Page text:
Understanding and Developing Your Personal Brand: Four Steps to a More Intentional Career Progression

RobertMeyers

Robert Meyers, head of the Origination and Marketing Department for Republic Business Credit, and a 2016 CFA 40 Under 40 Recipient, off­ers tips on building your personal brand.

It is imperative for individuals to have a general idea about their future career aspirations, just as companies should have clearly defined strategies. This shouldn’t be confused with the chronological “requirements” of a career, but rather reassessed and evaluated throughout your career with short- and long-term viewpoints being considered. I was lucky to have several managers remind me that your title is the least important part of your twenties. During this period, combined experiences, challenges and continual learning prepare you for opportunities. The prompting for this article came through discussions with several senior lending executives who wished they understood more about their personal brand early in their careers.

Your Personal Brand is generally defined in two schools of thought. The first, brand recognition, is the initial reaction when people hear your name. Frequently that thought is often determined by unconscious biases or heuristics. Our brains are prone to recall the most recent or most vivid “memorable” thing they associate upon hearing a name. This could be a mix of positive thoughts surrounding your title, family or various work-related successes. Conversely, it might evoke negative thoughts due to behavior, gossip or a host of elements both in and out of our control.

The second school of thought is when people take more time to evaluate you over a specific set of criteria. Whether it is your fit/placement towards a certain deal, experience required for a promotion or documentary review of your publications, these generally override heuristic tendencies. We see this more through interviews, transactions and volunteer opportunities where systems exist that enable people to look past their heuristics into making a more complete evaluation of you as a person.

Personal Brand is essential to your long-term career success as you will be generally be measured in criteria-driven processes by the summation of your experiences. The importance of your personal brand is viewed almost daily by the number of times you hear the question, “What do you think of so and so?” Many of us make instant decisions throughout the day as a result of those initial biases when we hear a name.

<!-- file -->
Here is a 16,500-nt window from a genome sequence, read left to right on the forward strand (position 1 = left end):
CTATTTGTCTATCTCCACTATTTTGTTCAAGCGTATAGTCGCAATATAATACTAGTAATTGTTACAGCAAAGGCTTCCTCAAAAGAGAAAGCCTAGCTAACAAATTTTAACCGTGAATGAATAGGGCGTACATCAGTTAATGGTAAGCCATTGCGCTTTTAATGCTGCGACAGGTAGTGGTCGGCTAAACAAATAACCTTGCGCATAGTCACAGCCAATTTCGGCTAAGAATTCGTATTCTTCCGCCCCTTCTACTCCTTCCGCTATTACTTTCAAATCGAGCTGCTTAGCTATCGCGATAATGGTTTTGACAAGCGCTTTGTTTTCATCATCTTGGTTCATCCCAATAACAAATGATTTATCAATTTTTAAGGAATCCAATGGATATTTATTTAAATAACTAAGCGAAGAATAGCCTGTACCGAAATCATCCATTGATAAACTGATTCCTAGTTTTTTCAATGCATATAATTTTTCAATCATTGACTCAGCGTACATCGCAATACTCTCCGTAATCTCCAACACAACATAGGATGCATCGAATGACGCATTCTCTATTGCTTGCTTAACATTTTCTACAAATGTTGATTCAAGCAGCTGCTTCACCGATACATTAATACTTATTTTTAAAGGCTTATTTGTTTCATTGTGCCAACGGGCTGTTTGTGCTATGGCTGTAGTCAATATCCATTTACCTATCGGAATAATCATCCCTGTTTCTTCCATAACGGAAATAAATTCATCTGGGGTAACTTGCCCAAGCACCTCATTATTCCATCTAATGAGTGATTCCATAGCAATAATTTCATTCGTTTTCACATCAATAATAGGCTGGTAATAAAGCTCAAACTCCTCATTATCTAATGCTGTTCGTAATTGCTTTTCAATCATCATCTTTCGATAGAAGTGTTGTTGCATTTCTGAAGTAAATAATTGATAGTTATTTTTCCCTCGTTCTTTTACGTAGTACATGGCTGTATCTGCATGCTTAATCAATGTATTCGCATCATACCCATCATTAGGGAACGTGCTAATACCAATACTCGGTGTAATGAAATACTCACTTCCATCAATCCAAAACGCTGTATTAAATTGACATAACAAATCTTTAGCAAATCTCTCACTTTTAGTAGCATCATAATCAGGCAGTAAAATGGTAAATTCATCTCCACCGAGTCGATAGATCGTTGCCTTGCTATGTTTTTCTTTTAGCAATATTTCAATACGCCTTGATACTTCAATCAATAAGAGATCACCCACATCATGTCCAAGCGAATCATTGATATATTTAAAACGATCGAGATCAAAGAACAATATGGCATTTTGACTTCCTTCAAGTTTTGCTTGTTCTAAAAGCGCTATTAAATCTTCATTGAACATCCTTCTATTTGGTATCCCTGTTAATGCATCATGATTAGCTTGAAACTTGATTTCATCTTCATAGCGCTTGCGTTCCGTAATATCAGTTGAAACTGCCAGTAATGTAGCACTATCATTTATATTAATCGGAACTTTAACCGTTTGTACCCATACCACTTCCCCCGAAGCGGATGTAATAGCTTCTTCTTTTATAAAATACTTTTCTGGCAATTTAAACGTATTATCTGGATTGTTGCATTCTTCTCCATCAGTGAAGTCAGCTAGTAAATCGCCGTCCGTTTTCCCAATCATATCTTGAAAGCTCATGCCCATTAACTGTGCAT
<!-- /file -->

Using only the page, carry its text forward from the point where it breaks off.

While there is no magic recipe, here are four steps that aim to help us be more intentional while remaining authentic throughout our careers.

1. Understanding the Difference Between Management and Leadership

A few years into my career, I had a great mentor/manager who explained the difference between management and leadership as simply, “Management is doing things right, where leadership is doing the right things.” Management is often expressed in the title or role we possess; leadership is how we behave. The key aspects of leadership that contribute to your brand are presence, self-awareness and emotional intelligence. Your management brand is typically more dependent on your technical skills, years of experience and the potential opportunities for advancement. Leadership typically combines with your management attributes to yield future titles/roles. I had a mentor early on in my career focus on improving my leadership abilities. Thousands of books have been written on leadership, from the recent obvious themes of being present or authentic to the less obvious tools of reflection, coaches and understanding that you don’t have all of the answers the day you become a manager.

2. Demonstrate Professionalism in Your Actions

Your reputation is earned, nurtured and will evolve throughout your professional career. Your reputation will typically remain consistent until you reach one of those leaps, typically defined by strongly or widely known positive and negative moments. Always maintain a minimal level of professionalism in your day-to-day activities. A few examples are active listening, being respectful, unselfish, and kind and taking opportunities to get out of your comfort zone. In today’s connected world, there is a tangible cost to missteps, lies or how we act during those tough moments during the pursuit of our aspirations. Following up, remaining professional, being inquisitive of others, self-awareness and consistency are some of the most important aspects of building your brand.